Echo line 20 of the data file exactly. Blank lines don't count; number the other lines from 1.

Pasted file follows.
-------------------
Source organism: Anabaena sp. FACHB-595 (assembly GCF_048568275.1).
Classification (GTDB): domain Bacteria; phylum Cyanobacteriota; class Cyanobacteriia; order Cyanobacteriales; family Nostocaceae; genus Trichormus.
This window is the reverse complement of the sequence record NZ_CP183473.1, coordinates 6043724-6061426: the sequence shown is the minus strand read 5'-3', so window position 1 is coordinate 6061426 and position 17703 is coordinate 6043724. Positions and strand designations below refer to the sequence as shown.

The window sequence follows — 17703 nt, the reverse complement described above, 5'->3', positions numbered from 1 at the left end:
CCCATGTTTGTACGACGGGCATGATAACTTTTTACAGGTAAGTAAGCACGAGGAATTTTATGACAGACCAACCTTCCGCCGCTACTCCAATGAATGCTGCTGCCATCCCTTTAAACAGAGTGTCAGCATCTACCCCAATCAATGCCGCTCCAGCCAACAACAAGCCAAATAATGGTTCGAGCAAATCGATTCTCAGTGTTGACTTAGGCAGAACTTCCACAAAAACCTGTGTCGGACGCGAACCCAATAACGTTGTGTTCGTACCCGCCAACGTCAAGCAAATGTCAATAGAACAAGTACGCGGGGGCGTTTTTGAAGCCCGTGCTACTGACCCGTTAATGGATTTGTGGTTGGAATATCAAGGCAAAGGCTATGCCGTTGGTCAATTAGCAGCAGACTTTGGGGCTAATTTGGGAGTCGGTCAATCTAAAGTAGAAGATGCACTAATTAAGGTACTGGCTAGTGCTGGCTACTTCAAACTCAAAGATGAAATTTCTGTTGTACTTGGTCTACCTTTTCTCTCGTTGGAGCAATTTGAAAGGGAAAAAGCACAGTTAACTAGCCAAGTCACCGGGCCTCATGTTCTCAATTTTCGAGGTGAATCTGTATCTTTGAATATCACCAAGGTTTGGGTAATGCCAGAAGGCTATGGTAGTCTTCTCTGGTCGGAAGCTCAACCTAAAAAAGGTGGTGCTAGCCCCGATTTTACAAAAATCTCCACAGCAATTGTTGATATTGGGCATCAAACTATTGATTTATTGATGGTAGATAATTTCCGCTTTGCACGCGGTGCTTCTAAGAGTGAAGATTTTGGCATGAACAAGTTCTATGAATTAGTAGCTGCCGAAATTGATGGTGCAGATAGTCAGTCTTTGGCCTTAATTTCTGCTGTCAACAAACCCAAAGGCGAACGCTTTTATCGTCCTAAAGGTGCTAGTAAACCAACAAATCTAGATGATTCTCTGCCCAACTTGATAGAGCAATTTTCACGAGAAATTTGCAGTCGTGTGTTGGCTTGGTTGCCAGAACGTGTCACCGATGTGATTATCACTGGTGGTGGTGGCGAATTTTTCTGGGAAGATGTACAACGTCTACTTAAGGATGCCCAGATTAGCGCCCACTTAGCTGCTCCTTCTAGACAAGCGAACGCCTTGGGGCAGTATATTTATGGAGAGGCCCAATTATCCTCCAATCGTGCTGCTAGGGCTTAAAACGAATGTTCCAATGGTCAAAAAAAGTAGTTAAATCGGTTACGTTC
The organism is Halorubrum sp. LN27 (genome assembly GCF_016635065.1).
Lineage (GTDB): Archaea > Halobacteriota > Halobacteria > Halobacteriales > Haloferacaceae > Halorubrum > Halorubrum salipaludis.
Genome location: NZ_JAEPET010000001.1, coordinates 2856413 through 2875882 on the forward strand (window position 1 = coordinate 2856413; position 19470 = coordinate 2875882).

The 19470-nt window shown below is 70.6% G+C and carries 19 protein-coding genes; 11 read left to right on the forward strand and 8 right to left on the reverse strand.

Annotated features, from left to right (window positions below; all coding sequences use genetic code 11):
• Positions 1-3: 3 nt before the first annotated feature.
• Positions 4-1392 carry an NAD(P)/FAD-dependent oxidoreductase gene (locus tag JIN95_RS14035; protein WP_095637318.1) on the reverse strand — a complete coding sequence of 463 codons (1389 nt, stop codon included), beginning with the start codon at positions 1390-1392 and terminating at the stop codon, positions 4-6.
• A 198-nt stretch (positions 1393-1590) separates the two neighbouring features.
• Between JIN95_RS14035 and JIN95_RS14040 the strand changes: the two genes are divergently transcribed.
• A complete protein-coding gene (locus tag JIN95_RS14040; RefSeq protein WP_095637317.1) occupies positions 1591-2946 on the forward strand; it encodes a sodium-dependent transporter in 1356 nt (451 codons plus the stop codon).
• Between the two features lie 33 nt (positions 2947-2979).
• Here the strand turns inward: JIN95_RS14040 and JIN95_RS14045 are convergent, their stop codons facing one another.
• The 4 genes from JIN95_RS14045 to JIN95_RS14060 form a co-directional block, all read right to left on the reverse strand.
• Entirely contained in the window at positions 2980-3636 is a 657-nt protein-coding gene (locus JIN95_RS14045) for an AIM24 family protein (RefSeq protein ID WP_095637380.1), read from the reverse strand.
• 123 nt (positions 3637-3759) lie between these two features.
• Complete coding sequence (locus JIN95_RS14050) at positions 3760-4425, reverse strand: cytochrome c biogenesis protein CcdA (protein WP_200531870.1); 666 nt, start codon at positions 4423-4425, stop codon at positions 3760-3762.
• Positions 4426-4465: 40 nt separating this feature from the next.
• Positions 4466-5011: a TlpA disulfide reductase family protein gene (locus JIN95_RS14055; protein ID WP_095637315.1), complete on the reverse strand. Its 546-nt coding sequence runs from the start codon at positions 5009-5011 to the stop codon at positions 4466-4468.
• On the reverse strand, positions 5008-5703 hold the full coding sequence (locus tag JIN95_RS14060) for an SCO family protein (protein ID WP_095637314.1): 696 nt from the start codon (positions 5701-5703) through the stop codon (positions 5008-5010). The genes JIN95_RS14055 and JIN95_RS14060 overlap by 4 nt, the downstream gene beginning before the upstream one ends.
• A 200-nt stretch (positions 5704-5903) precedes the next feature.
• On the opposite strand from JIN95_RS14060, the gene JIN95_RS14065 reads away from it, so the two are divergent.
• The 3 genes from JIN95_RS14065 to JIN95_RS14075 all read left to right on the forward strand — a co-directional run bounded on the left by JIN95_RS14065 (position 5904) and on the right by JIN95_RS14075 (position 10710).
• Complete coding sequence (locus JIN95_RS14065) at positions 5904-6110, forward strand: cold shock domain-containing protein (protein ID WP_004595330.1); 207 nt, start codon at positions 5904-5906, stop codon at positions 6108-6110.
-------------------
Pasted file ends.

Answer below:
• 123 nt (positions 3637-3759) lie between these two features.